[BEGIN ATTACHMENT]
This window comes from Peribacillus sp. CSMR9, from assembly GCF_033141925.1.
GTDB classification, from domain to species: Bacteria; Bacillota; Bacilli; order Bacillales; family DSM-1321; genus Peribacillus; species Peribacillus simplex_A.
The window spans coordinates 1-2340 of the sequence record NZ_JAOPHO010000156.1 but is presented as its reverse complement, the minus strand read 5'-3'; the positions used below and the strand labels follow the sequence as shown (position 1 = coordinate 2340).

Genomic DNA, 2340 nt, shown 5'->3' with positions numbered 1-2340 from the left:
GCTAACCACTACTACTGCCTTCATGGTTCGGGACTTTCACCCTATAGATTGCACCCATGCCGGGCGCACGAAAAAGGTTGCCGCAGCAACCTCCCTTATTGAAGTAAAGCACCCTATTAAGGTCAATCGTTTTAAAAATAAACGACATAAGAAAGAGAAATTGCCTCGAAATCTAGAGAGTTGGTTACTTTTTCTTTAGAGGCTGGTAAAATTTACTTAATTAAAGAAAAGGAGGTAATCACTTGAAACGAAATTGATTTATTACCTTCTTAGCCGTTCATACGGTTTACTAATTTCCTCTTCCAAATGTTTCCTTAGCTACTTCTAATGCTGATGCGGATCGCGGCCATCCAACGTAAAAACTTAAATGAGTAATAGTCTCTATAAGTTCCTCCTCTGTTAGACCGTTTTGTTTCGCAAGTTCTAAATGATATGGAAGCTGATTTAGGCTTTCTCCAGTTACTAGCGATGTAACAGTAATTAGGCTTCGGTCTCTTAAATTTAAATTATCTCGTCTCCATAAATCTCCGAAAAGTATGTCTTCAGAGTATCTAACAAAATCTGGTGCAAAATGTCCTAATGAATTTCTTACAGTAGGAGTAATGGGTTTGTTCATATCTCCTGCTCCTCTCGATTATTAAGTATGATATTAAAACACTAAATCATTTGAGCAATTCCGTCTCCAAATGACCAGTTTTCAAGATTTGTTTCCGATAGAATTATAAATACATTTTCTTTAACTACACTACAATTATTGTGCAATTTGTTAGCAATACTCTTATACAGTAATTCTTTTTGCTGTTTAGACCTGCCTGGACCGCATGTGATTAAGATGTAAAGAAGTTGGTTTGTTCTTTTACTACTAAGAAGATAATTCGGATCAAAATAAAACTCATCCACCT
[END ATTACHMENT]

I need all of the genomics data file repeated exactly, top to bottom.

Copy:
This window comes from Peribacillus sp. CSMR9, from assembly GCF_033141925.1.
GTDB classification, from domain to species: Bacteria; Bacillota; Bacilli; order Bacillales; family DSM-1321; genus Peribacillus; species Peribacillus simplex_A.
The window spans coordinates 1-2340 of the sequence record NZ_JAOPHO010000156.1 but is presented as its reverse complement, the minus strand read 5'-3'; the positions used below and the strand labels follow the sequence as shown (position 1 = coordinate 2340).

Genomic DNA, 2340 nt, shown 5'->3' with positions numbered 1-2340 from the left:
GCTAACCACTACTACTGCCTTCATGGTTCGGGACTTTCACCCTATAGATTGCACCCATGCCGGGCGCACGAAAAAGGTTGCCGCAGCAACCTCCCTTATTGAAGTAAAGCACCCTATTAAGGTCAATCGTTTTAAAAATAAACGACATAAGAAAGAGAAATTGCCTCGAAATCTAGAGAGTTGGTTACTTTTTCTTTAGAGGCTGGTAAAATTTACTTAATTAAAGAAAAGGAGGTAATCACTTGAAACGAAATTGATTTATTACCTTCTTAGCCGTTCATACGGTTTACTAATTTCCTCTTCCAAATGTTTCCTTAGCTACTTCTAATGCTGATGCGGATCGCGGCCATCCAACGTAAAAACTTAAATGAGTAATAGTCTCTATAAGTTCCTCCTCTGTTAGACCGTTTTGTTTCGCAAGTTCTAAATGATATGGAAGCTGATTTAGGCTTTCTCCAGTTACTAGCGATGTAACAGTAATTAGGCTTCGGTCTCTTAAATTTAAATTATCTCGTCTCCATAAATCTCCGAAAAGTATGTCTTCAGAGTATCTAACAAAATCTGGTGCAAAATGTCCTAATGAATTTCTTACAGTAGGAGTAATGGGTTTGTTCATATCTCCTGCTCCTCTCGATTATTAAGTATGATATTAAAACACTAAATCATTTGAGCAATTCCGTCTCCAAATGACCAGTTTTCAAGATTTGTTTCCGATAGAATTATAAATACATTTTCTTTAACTACACTACAATTATTGTGCAATTTGTTAGCAATACTCTTATACAGTAATTCTTTTTGCTGTTTAGACCTGCCTGGACCGCATGTGATTAAGATGTAAAGAAGTTGGTTTGTTCTTTTACTACTAAGAAGATAATTCGGATCAAAATAAAACTCATCCACCT